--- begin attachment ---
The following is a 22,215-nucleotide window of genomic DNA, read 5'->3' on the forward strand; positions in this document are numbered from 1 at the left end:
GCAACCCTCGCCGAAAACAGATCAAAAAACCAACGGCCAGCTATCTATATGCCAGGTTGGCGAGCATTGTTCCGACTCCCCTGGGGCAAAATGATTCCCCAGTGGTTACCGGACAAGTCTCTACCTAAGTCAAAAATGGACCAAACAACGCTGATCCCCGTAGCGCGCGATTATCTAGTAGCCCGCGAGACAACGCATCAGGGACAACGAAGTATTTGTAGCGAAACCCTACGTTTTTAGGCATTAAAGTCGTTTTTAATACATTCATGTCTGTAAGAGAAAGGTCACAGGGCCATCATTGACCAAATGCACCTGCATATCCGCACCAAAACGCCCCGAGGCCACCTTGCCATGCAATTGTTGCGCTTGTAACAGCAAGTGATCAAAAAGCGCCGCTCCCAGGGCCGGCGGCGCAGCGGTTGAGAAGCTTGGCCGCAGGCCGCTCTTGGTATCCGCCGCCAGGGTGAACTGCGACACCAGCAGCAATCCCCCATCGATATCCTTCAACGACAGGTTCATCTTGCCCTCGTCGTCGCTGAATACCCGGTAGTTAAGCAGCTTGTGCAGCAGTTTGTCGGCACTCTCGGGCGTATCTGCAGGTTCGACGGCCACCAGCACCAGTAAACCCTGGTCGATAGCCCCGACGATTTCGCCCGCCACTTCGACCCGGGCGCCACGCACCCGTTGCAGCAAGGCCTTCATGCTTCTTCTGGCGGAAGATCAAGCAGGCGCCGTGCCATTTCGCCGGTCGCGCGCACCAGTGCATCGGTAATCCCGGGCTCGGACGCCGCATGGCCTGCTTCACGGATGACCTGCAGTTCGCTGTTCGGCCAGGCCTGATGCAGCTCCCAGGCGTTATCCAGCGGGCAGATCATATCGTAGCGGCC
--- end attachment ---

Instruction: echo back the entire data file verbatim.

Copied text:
The following is a 22,215-nucleotide window of genomic DNA, read 5'->3' on the forward strand; positions in this document are numbered from 1 at the left end:
GCAACCCTCGCCGAAAACAGATCAAAAAACCAACGGCCAGCTATCTATATGCCAGGTTGGCGAGCATTGTTCCGACTCCCCTGGGGCAAAATGATTCCCCAGTGGTTACCGGACAAGTCTCTACCTAAGTCAAAAATGGACCAAACAACGCTGATCCCCGTAGCGCGCGATTATCTAGTAGCCCGCGAGACAACGCATCAGGGACAACGAAGTATTTGTAGCGAAACCCTACGTTTTTAGGCATTAAAGTCGTTTTTAATACATTCATGTCTGTAAGAGAAAGGTCACAGGGCCATCATTGACCAAATGCACCTGCATATCCGCACCAAAACGCCCCGAGGCCACCTTGCCATGCAATTGTTGCGCTTGTAACAGCAAGTGATCAAAAAGCGCCGCTCCCAGGGCCGGCGGCGCAGCGGTTGAGAAGCTTGGCCGCAGGCCGCTCTTGGTATCCGCCGCCAGGGTGAACTGCGACACCAGCAGCAATCCCCCATCGATATCCTTCAACGACAGGTTCATCTTGCCCTCGTCGTCGCTGAATACCCGGTAGTTAAGCAGCTTGTGCAGCAGTTTGTCGGCACTCTCGGGCGTATCTGCAGGTTCGACGGCCACCAGCACCAGTAAACCCTGGTCGATAGCCCCGACGATTTCGCCCGCCACTTCGACCCGGGCGCCACGCACCCGTTGCAGCAAGGCCTTCATGCTTCTTCTGGCGGAAGATCAAGCAGGCGCCGTGCCATTTCGCCGGTCGCGCGCACCAGTGCATCGGTAATCCCGGGCTCGGACGCCGCATGGCCTGCTTCACGGATGACCTGCAGTTCGCTGTTCGGCCAGGCCTGATGCAGCTCCCAGGCGTTATCCAGCGGGCAGATCATATCGTAGCGGCC